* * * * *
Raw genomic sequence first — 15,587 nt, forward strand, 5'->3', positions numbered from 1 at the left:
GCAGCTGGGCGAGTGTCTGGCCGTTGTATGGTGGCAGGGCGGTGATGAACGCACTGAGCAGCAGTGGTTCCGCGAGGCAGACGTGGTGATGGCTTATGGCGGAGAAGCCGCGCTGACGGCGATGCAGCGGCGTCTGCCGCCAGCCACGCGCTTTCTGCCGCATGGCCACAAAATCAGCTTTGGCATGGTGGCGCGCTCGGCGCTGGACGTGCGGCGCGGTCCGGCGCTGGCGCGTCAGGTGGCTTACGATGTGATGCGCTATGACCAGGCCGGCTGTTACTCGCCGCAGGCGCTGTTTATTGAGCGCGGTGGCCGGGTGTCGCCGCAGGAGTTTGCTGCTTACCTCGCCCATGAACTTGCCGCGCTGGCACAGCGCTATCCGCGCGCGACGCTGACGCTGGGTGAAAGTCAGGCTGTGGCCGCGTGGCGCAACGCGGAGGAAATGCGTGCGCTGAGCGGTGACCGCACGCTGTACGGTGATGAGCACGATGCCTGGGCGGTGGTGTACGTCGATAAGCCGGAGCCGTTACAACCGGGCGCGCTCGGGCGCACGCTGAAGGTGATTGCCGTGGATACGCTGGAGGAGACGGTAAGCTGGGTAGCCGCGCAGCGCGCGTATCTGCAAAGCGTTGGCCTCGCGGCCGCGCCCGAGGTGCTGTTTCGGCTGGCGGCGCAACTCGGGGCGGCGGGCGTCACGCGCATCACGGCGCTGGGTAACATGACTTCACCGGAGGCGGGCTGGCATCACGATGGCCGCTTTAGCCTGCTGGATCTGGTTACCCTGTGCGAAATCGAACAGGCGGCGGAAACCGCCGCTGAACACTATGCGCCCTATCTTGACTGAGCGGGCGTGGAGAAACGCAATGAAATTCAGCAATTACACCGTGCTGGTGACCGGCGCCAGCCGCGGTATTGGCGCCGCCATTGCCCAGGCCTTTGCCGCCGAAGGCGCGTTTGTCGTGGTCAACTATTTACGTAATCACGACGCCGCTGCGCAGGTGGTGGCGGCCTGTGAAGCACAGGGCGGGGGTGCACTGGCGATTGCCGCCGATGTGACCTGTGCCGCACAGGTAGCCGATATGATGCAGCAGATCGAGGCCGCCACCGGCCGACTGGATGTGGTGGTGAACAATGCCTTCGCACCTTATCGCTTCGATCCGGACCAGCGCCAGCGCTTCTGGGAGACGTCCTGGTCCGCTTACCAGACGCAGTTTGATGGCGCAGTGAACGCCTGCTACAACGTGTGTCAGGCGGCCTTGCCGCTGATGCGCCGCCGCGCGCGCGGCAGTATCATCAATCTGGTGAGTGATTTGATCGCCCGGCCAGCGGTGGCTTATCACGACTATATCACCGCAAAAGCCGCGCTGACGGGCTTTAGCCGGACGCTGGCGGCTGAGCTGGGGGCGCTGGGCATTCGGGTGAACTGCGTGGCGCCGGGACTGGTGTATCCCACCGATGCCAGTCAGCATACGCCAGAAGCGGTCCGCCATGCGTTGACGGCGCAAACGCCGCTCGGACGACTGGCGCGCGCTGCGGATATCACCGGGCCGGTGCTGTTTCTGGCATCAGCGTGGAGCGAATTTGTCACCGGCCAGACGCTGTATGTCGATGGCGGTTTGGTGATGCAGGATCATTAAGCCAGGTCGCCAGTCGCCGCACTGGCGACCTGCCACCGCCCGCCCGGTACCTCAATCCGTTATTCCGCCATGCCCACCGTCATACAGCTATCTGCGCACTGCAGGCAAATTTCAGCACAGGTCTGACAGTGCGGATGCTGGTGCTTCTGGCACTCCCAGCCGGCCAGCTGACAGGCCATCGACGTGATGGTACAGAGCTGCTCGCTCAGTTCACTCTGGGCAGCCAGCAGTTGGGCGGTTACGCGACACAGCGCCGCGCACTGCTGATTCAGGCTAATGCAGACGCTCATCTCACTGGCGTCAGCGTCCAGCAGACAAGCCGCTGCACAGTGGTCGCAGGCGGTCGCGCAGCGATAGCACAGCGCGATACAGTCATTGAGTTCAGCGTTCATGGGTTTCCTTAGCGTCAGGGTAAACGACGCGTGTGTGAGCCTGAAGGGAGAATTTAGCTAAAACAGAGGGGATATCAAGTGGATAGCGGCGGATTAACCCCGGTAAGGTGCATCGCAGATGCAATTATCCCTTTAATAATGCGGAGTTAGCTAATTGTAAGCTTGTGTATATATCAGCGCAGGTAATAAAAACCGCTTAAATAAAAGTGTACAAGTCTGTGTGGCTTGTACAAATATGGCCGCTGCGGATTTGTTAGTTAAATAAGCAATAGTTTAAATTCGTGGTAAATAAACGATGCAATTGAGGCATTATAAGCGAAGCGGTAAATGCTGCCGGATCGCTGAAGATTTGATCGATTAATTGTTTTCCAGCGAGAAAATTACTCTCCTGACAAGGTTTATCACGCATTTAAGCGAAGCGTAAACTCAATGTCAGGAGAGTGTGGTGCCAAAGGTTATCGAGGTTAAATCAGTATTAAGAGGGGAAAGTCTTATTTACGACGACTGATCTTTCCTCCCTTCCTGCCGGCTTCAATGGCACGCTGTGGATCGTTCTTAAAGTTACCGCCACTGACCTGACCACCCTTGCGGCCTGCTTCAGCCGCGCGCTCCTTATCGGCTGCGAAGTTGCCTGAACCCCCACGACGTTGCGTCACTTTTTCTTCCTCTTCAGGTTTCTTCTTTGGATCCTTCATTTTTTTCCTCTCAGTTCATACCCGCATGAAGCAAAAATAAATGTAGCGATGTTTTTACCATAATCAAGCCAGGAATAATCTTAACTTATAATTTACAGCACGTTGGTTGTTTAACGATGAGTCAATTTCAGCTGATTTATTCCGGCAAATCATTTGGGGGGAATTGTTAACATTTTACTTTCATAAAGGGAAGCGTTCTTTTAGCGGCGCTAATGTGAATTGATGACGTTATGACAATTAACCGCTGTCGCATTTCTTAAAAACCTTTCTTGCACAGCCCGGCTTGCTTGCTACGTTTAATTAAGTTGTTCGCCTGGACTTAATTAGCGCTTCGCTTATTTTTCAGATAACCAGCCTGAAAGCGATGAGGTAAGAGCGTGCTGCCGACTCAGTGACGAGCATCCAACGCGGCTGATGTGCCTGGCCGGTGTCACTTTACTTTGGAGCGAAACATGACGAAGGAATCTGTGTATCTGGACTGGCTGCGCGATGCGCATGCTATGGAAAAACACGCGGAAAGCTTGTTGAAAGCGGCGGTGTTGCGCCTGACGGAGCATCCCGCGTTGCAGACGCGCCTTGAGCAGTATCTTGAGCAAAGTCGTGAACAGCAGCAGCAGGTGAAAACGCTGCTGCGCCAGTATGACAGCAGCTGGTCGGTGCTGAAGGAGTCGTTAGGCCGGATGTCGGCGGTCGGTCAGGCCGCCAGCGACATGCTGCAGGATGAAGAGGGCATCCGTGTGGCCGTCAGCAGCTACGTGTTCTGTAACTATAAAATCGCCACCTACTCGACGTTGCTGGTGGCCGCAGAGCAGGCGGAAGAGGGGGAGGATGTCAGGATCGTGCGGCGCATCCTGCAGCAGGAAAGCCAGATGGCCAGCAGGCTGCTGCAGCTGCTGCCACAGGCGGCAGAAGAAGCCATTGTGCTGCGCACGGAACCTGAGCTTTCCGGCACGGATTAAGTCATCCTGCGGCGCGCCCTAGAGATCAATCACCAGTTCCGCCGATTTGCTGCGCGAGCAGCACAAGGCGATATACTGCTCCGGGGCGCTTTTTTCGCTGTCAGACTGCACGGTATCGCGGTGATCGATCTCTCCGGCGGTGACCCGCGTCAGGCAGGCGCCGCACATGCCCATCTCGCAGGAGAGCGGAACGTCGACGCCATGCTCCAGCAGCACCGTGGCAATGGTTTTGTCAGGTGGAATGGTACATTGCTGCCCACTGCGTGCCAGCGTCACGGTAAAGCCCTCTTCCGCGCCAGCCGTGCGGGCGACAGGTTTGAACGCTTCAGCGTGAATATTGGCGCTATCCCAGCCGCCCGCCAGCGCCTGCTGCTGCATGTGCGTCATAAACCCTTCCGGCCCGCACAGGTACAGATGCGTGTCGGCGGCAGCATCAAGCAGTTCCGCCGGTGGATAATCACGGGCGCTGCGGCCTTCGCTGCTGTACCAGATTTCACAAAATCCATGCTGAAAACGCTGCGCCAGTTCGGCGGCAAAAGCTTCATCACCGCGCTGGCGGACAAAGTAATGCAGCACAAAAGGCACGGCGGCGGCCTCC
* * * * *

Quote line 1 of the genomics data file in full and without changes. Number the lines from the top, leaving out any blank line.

Raw genomic sequence first — 15,587 nt, forward strand, 5'->3', positions numbered from 1 at the left: